Food & Drink

InStyle Checks Out: Missy Robbins's New Italian Restaurant, Lilia

<em>InStyle</em> Checks Out: Missy Robbins's New Italian Restaurant, Lilia
Evan Sung
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Chef Missy Robbins is back in the kitchen after a three-year hiatus, this time cooking soulful Italian fare out of a chicly converted auto body shop in N.Y.C.’s Williamsburg, Brooklyn. The Michelin-starred chef formerly helmed two N.Y.C locations of A Voce, and the Chicago, IL-based Spiaggia, a favorite of the Obama family.

Lilia, which officially opened its doors January 19, is already garnering hype for its deliciously fresh pasta. Prior to my reservation, a co-worker insisted that I try “the ruffle-y noodles,” a dish she’d seen cropping up on her Instagram feed. As it turns out, the noodles—more formally known as malfadine with pink peppercorns and parmigiano reggiano—is already one of the eatery’s most popular plates. Perfectly al dente and creamy with just a trace of welcome heat, it’s clear why the malfadine is gaining a reputation. Equally wonderful is the papardelle with veal bolognese, porcini, and nutmeg, simple in its ingredients yet complex in flavor.

Evan Sung

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From a strong list of antipasti, our party ordered the bagna cauda, a traditional warm garlic and anchovy dip served with winter vegetables; romanesco with spicy soppressata (dry salami), Sicilian pesto, and marjoram; and a plate of sweet roasted squash with parmigiano, pine nuts, and brown butter (a must-order).

For a main course, we shared juicy grilled scallops with walnuts, yogurt, and marjoram, and black bass atop coal roasted potatoes, slathered with a salsa verde that I would happily eat on everything—veggies, French fries, toast, by the spoonful, through a straw… The dish is chef Robbins’s current favorite and is cooked in a pan directly over the coals in Lilia’s wood-fired grill, yielding a flawlessly crisp skin and tender flesh. We made a mistake in not ordering a second portion.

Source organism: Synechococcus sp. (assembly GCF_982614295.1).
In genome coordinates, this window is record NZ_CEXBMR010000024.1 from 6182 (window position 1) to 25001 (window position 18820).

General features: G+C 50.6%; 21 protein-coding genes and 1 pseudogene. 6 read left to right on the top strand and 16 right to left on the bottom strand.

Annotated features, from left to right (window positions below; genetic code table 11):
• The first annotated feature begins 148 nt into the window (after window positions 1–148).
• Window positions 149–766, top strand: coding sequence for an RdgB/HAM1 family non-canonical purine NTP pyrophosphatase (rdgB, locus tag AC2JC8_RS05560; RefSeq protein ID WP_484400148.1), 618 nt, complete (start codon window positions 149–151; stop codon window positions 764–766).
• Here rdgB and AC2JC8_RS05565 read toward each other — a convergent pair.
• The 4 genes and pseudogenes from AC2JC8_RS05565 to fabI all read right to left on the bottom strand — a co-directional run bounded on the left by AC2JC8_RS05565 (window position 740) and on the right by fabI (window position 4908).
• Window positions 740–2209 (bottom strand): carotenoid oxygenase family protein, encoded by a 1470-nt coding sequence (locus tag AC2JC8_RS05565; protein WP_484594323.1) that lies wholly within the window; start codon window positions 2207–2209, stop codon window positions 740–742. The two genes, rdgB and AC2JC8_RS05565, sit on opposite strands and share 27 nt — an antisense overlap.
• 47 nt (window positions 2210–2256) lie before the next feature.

A photo posted by @smondry on

It was at this point, with my phone hovering over the delicate white fish and bright smear of salsa verde (for work, obviously), that chef Robbins excused herself from the open kitchen at the heart of the restaurant to come over to our table. “I don’t want to hear any complaints that your food is cold!” she scolded me jokingly, in reference to my amateur photo-shoot. While embarrassing, the moment presented itself as an opportunity for me to chat with Robbins about her cooking philosophy. She explained that most of the menu items are comprised of only a few simple ingredients in order to let each aspect of the dish shine.

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Chef Robbins’s attitude toward food is reflected in Lilia’s no-fuss interior décor: high ceilings and whitewashed walls accented by refurbished iron casement windows, exposed brick, and natural wood tables. The custom-made neutral ceramic serveware was crafted by Jono Pandolfi, whose work is also featured at renowned N.Y.C. restaurants The NoMad and Eleven Madison Park. In fact, the vessels provided Robbins with inspiration for her famous malfadine. She sprinkled the pasta with pink peppercorns to compliment the blush exterior of Pandolfi’s bowl; serendipitously, the combination was more than just anesthetically pleasing.

To conclude our epic meal, we indulged in a classic olive oil cake topped with fresh whipped cream and peaches, an unbelievable rustic apple crostata that Robbins insisted we eat with our hands, and a serving of decadent chocolate gelato dusted with espresso powder. (A Lilia take-away café, opening soon in Williamsburg, will feature this gelato, along with housemade pastries, sweet and savory focaccias, and sandwiches.)

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Perhaps the most memorable aspect of the dining experience was Robbins’s presence both inside and outside the kitchen. When she’s not manning the grill, she's sharing a laugh with her staff, chatting with patrons, and making her guests feel at home. I am eager to return, both for the soul-satiating food and warm environment created by chef Robbins and her team.

 
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